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How to make an impression when you work remotely

Reuters/Romeo Ranoco
The home office hustle.
  • Kristen Ruttgaizer
By Kristen Ruttgaizer

director of human resources, Igloo Software

The option to work remotely is a huge draw for employees today. With commutes averaging nearly half an hour each way in the US, working from the comfort of home, a local coffee shop, or nearby co-working space is a perk now enjoyed by nearly half of the US workforce.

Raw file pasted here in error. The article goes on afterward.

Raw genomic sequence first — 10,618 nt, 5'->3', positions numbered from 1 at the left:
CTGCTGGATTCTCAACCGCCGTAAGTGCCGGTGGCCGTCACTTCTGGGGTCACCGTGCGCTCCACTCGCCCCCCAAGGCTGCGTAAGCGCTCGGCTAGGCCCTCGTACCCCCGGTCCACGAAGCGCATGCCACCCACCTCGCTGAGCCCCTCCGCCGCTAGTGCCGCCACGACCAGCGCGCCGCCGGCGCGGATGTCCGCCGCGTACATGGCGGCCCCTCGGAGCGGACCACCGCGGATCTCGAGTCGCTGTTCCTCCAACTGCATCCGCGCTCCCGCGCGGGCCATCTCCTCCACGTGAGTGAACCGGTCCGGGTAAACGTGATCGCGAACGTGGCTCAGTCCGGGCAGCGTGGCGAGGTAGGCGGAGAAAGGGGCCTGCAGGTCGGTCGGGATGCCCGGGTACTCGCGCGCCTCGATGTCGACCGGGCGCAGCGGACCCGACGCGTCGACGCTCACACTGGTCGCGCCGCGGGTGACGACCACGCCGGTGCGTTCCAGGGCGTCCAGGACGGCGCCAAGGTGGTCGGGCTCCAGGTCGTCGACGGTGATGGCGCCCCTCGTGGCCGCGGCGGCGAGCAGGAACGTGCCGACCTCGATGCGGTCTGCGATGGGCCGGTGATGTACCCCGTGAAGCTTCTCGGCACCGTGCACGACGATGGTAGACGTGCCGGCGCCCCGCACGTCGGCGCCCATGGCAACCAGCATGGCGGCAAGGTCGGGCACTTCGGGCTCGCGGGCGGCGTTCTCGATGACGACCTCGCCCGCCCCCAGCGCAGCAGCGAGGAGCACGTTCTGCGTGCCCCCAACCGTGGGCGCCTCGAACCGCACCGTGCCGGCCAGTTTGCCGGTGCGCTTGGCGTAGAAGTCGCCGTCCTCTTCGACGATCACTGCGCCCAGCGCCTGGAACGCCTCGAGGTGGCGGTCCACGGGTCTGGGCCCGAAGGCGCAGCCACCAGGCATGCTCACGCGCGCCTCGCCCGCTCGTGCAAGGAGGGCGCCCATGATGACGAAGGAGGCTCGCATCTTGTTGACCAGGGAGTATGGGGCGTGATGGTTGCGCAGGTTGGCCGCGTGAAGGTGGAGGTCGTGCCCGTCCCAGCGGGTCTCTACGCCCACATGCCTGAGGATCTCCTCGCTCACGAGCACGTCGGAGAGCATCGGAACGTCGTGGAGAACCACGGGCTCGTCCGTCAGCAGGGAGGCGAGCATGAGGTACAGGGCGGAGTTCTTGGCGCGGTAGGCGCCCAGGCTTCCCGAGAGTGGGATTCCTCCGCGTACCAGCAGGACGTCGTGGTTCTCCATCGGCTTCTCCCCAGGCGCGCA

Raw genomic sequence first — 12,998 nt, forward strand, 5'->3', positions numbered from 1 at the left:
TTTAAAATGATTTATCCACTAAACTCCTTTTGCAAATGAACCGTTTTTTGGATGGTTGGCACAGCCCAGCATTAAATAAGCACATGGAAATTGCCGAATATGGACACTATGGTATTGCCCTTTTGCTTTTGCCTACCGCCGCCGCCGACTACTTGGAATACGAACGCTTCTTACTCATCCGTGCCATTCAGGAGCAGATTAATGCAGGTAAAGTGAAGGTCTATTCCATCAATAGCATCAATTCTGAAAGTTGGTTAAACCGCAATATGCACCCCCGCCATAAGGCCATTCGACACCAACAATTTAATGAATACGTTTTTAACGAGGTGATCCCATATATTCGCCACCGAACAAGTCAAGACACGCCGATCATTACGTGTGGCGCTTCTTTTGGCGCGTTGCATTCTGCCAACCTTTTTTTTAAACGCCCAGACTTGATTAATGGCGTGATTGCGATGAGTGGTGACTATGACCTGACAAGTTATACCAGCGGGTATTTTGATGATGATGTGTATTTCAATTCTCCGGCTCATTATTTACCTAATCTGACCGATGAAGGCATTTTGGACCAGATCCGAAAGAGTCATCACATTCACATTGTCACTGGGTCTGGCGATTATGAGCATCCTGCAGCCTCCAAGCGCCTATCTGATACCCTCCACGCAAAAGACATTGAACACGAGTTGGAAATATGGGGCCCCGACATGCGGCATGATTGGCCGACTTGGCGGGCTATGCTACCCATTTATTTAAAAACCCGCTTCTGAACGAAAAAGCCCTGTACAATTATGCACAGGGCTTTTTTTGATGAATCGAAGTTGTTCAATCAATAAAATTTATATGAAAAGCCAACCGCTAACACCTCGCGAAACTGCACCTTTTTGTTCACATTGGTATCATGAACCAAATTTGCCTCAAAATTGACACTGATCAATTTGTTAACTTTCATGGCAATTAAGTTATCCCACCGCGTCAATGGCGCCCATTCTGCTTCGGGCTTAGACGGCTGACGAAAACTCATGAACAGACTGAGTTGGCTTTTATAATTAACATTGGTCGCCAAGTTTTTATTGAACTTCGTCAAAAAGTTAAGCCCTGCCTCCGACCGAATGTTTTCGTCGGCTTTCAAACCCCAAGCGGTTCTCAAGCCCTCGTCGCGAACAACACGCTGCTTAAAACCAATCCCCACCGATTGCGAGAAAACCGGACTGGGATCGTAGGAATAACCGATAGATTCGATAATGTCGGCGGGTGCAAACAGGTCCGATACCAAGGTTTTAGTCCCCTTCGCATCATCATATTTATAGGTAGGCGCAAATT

But businesses—which also benefit from flexible remote-work policies by reducing the overhead costs that come with physical office space—are struggling to address the collaboration challenges their remote employees faces.

Software company Igloo, where I work, recently surveyed 2,000 employees to gauge the state of the digital workforce in a new report. Our data indicates that over half of remote workers have been left out of important meetings, and more than two-thirds say they deal with challenges they would not encounter in an office setting.

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